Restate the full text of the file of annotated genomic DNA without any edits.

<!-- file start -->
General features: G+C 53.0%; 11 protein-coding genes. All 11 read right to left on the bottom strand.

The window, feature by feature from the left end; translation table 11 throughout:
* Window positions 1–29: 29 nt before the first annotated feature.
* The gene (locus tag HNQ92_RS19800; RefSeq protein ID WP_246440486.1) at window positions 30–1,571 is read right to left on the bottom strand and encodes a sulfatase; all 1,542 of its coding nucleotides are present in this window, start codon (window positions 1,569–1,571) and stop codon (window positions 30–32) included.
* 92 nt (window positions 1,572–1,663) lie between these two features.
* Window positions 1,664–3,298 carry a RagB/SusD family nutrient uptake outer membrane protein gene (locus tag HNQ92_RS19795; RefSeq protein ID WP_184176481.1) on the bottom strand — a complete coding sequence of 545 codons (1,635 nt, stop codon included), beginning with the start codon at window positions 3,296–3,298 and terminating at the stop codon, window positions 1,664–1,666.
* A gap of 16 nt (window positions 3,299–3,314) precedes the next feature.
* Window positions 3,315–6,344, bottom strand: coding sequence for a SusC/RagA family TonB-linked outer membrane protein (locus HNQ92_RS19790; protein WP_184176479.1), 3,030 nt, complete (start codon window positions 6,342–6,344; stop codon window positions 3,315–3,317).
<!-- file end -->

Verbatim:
General features: G+C 53.0%; 11 protein-coding genes. All 11 read right to left on the bottom strand.

The window, feature by feature from the left end; translation table 11 throughout:
* Window positions 1–29: 29 nt before the first annotated feature.
* The gene (locus tag HNQ92_RS19800; RefSeq protein ID WP_246440486.1) at window positions 30–1,571 is read right to left on the bottom strand and encodes a sulfatase; all 1,542 of its coding nucleotides are present in this window, start codon (window positions 1,569–1,571) and stop codon (window positions 30–32) included.
* 92 nt (window positions 1,572–1,663) lie between these two features.
* Window positions 1,664–3,298 carry a RagB/SusD family nutrient uptake outer membrane protein gene (locus tag HNQ92_RS19795; RefSeq protein ID WP_184176481.1) on the bottom strand — a complete coding sequence of 545 codons (1,635 nt, stop codon included), beginning with the start codon at window positions 3,296–3,298 and terminating at the stop codon, window positions 1,664–1,666.
* A gap of 16 nt (window positions 3,299–3,314) precedes the next feature.
* Window positions 3,315–6,344, bottom strand: coding sequence for a SusC/RagA family TonB-linked outer membrane protein (locus HNQ92_RS19790; protein WP_184176479.1), 3,030 nt, complete (start codon window positions 6,342–6,344; stop codon window positions 3,315–3,317).